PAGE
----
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Science to Support EPA’s Response to the BP Oil Spill

EPA scientists and engineers are supporting the coordinated response to the Deepwater Horizon oil spill.

EPA Administrator Lisa Jackson

The U.S. Environmental Protection Agency (EPA) has provided full support to the U.S. Coast Guard, the leader of the coordinated federal response to the BP oil spill in the Gulf of Mexico. EPA’s efforts are being informed and supported by EPA scientists and engineers from across the Agency.  

EPA’s cadre of scientists are uniquely positioned to provide immediate and ongoing technical advice and expertise, as well as work to facilitate the gathering and analysis of  data from air, water, waste and sediment samples from the affected area. In coordination with the Joint Incident Command Exit EPA Disclaimer, Agency scientists are communicating results and information to emergency responders, citizens, and others in need of the latest scientific information.

In addition, EPA researchers are laying the groundwork to provide both the near- and long-term scientific support needed for clean-up and research activities that are likely to be needed over the coming months and perhaps years.

One of EPA’s first scientific actions was deploying equipment and personnel to assess environmental conditions for potential water and air contamination. EPA researchers deployed the emergency response vehicles TAGA, a self-contained mobile laboratory capable of real-time air emission sampling and analysis, and ASPECT, a twin engine “flying laboratory” aircraft designed to assist in the collection of air sampling data as well as photo documentation of environmental incidents.

An EPA worker takes a water sample

EPA researchers are developing sampling approaches and Quality Assurance plans to support reliable data collection to assess environmental exposure and effects of the oil spill over the next several months. The Agency will continue to identify and evaluate likely exposure pathways for the oil, dispersed oil, and dispersant to reach humans and ecological receptors (such as plankton, fish, wildlife, and coastal vegetation).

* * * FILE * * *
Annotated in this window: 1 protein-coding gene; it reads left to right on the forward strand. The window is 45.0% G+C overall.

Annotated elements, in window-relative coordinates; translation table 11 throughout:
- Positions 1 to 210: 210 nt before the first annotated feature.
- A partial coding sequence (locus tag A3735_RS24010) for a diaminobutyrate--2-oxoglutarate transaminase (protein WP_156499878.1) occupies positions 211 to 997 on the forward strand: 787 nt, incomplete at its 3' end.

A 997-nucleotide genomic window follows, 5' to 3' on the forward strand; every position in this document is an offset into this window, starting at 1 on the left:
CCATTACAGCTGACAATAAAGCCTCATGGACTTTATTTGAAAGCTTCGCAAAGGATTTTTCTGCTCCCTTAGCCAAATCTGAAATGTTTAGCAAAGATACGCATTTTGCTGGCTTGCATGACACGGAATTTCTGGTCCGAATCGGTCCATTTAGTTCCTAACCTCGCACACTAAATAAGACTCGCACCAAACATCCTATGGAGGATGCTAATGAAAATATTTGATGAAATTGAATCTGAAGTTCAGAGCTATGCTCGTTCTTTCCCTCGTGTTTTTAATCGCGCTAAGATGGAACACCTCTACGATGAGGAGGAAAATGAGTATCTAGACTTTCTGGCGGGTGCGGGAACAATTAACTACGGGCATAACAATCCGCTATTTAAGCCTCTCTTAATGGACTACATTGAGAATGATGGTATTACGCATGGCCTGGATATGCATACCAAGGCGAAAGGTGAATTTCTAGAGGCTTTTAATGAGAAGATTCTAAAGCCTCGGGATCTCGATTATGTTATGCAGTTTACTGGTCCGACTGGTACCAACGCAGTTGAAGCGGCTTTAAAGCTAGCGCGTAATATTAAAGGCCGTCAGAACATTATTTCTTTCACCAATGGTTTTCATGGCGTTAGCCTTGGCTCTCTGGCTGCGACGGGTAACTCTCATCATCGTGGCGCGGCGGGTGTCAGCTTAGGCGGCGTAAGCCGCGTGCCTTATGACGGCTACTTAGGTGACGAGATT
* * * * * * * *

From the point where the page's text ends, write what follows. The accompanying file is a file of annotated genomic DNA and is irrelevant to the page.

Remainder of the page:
Tragically, the environmental effects of the oil spill will almost certainly have far-reaching and long-term effects. Based on their ongoing work to support immediate and near-term remediation efforts, EPA researchers have begun designing sampling and analysis plans that can support long-term assessments of the incident, as well as the efficacy of the remediation and the recovery of the area.

Researchers and engineers from across EPA will continue to provide the needed scientific and technical support the Agency needs to respond to the tragic Deepwater Horizon Oil spill.

Environmental data, including air quality and water samples, is updated daily on EPA’s BP Oil Spill Response Web site as it is collected and validated by EPA’s response teams along the impacted coastlines. This data is meant to determine potential risks to public health and the environment.

Following the BP Oil Spill in the Gulf of Mexico on April 22, 2010, EPA has provided full support to the U.S. Coast Guard and continues to closely coordinate with other federal, state and local agencies to monitor and respond to potential public health and environmental concerns.

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